Abstract: In 2018-2019, 35.5% of people with a Dangerous Offender designation were Indigenous (Public Safety Canada, 2020, p. 117). While the disproportionate number of Indigenous people with the designation corresponds to the broader trend of overincarceration of Indigenous people in Canada, very little research has addressed the use of the designation on Indigenous people. This thesis provides a critical discourse analysis of 15 case law reports of Dangerous Offender designation hearings guided by settler colonial theory to examine why the designation disproportionately targets Indigenous people. I specifically examine the ways in which discourse enables the erasure of settler colonialism, and at time Indigeneity, in the decision-making process of Dangerous Offender designation hearings. The analysis found that the juridical framework for the application of the Dangerous Offender designation does not allow the courts to consider the impacts of settler colonialism at the designation stage. As such, the social locations of the individuals that demonstrate how settler colonialism may have contributed to their offending are not discussed in the decision-making process thereby creating a form of erasure of settler colonialism in the designation process. Additionally, the juridical framework gives psych experts much authority in the decision-making process. Thus, risk discourse dominates much of the case law reports and the impacts of settler colonialism as thereby translated in individual risk factors. Many of the risk factors that justify the application of the designation are in fact symptoms of settler colonialism. In sum, I conclude that the juridical framework of the Dangerous Offender designation is designed in a way that contributes to disproportionately targeting Indigenous people because their unique experience of settler colonialism and the role in played in their offending is erased or translated in risk which makes them more of a target.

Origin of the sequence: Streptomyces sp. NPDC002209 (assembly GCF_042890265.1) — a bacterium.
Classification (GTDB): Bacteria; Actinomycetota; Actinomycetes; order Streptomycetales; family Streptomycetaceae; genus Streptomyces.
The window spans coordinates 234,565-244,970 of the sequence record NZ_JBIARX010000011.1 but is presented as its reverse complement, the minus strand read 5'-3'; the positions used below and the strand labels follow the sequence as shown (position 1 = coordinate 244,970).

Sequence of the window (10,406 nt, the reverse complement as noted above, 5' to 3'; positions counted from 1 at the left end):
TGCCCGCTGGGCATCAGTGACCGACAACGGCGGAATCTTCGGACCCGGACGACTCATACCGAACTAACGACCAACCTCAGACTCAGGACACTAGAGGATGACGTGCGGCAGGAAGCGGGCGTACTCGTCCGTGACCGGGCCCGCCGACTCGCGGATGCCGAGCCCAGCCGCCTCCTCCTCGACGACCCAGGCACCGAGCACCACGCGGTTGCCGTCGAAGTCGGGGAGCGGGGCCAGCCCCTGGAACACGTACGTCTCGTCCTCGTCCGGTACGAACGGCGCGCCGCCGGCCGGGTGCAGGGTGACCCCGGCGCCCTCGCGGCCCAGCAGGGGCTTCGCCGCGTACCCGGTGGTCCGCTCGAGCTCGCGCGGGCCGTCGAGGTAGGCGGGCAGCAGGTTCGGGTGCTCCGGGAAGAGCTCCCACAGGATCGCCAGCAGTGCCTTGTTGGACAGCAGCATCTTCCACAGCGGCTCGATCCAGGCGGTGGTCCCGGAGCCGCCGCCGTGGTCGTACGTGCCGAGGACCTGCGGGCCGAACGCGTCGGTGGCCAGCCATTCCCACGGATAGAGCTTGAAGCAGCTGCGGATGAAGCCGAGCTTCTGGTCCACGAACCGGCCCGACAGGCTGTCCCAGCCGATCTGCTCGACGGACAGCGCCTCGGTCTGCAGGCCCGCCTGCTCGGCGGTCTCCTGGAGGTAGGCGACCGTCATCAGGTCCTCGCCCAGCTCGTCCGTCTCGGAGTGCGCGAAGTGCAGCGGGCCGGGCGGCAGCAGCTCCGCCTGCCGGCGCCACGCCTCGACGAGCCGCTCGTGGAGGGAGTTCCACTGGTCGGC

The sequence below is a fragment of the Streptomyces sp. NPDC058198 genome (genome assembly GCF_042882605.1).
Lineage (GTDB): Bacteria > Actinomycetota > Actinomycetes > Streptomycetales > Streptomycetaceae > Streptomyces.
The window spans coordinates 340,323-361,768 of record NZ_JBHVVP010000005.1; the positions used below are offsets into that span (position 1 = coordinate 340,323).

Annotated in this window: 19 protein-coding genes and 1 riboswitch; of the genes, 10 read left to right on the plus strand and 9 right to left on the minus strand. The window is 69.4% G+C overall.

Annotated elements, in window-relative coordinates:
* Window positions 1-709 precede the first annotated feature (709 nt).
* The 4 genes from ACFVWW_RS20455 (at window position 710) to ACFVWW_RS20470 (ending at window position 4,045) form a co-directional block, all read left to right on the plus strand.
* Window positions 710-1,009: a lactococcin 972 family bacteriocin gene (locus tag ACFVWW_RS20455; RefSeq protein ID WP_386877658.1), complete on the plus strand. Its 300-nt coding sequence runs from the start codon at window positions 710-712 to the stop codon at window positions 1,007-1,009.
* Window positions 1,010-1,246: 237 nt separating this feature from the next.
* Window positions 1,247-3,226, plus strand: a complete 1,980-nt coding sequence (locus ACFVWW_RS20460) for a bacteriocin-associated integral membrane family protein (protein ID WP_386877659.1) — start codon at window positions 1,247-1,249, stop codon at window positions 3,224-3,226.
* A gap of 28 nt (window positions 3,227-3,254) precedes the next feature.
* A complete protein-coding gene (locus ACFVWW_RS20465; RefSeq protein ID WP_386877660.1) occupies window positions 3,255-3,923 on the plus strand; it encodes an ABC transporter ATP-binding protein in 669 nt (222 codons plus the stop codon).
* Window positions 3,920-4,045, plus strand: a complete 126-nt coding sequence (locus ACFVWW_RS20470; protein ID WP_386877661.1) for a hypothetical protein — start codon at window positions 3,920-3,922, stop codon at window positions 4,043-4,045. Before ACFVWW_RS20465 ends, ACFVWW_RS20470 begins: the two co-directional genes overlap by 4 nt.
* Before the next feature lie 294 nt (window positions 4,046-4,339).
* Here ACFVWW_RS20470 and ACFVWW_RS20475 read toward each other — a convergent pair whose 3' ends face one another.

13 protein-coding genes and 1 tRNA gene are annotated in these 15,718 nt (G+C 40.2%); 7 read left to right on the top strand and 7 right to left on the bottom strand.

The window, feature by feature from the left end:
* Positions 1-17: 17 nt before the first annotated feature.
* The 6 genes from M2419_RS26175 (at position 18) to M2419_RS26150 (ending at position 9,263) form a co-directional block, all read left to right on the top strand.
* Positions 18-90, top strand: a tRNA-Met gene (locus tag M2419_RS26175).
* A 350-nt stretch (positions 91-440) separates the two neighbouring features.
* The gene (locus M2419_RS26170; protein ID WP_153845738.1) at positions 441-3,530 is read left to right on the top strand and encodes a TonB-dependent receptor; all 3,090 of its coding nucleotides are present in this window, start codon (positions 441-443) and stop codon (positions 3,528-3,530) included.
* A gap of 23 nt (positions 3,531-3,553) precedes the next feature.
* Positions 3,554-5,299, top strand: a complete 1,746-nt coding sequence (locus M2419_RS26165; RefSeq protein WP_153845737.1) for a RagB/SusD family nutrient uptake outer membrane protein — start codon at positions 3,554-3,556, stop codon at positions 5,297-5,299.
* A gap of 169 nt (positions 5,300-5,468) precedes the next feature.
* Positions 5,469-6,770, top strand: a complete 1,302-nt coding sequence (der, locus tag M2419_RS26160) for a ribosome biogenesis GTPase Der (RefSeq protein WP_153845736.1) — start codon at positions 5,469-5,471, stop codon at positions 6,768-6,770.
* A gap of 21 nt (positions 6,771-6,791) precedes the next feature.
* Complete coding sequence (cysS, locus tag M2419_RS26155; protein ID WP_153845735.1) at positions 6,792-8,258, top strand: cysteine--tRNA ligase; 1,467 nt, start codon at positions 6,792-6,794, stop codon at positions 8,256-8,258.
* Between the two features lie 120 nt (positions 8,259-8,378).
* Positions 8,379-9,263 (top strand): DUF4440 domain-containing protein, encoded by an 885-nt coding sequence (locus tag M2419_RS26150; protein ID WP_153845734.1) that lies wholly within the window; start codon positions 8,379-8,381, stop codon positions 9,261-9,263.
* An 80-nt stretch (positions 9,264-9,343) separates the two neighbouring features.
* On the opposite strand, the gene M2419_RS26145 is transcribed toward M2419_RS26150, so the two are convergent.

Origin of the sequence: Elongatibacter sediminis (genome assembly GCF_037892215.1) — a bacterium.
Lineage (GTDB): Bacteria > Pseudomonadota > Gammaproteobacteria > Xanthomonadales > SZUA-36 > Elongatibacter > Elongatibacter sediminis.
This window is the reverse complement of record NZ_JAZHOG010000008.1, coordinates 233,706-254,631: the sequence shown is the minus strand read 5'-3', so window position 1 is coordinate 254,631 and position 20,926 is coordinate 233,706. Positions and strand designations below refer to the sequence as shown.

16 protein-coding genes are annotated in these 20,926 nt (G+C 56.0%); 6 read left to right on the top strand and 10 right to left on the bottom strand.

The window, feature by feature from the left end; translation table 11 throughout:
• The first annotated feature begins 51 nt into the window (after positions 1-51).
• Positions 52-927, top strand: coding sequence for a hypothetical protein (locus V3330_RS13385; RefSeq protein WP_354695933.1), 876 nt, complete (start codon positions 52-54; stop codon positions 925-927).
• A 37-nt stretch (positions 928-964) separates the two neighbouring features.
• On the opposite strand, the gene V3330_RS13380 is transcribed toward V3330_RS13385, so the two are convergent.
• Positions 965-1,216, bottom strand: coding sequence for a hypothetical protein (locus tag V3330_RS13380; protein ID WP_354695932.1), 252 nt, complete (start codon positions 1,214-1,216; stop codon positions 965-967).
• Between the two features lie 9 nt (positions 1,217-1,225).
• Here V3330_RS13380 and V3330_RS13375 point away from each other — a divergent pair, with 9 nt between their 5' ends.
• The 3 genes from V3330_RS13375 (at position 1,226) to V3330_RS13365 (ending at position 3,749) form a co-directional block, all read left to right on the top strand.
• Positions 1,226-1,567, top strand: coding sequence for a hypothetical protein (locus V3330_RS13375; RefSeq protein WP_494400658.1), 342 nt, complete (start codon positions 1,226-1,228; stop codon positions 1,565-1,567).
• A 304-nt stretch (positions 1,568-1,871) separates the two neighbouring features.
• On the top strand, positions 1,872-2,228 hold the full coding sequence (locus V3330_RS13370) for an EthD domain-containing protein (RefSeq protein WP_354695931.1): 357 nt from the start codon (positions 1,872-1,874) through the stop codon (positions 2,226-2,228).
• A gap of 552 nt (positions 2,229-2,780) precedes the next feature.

Abstract: Grounded in space yet facilitated by mobility, settler colonialism has adopted distinct architectural devices. Tents, prefabricated shelters, mobile homes, shipping containers, and other portable structures, have created the scaffoldings of new colonial settlements, allowing for rapid territorial expansion. These mobile spatial objects have also served as instruments of expulsion and expropriation, facilitating the creation of spaces of counterinsurgency and displacement for the containment of rebellious and expelled locals, who themselves used mobile architecture as an instrument of resistance. From the historical British ‘Portable Colonial Cottage for Emigrants’ to the caravans used by Israeli settlers in the occupied territories and the creation of humanitarian spaces, these mobile structures have been part of the toolkit enabling colonial powers to rapidly rearrange people in space. This article draws on critical mobility and architectural studies to examine settler colonialism’s mobile architecture in both historical and contemporary contexts through the case of Israel-Palestine, from Mandatory Palestine’s British and Zionist camps, through early statehood’s spaces of displacement and emplacement, to current colonial environments. By doing so, the article highlights how settler colonialism’s rapid spatial actions and counteractions require mobile spatial forms and their related infrastructure for the abrupt and often racialised territorial and demographic alterations and for related swift counteracts of resistance, protest and decolonisation.











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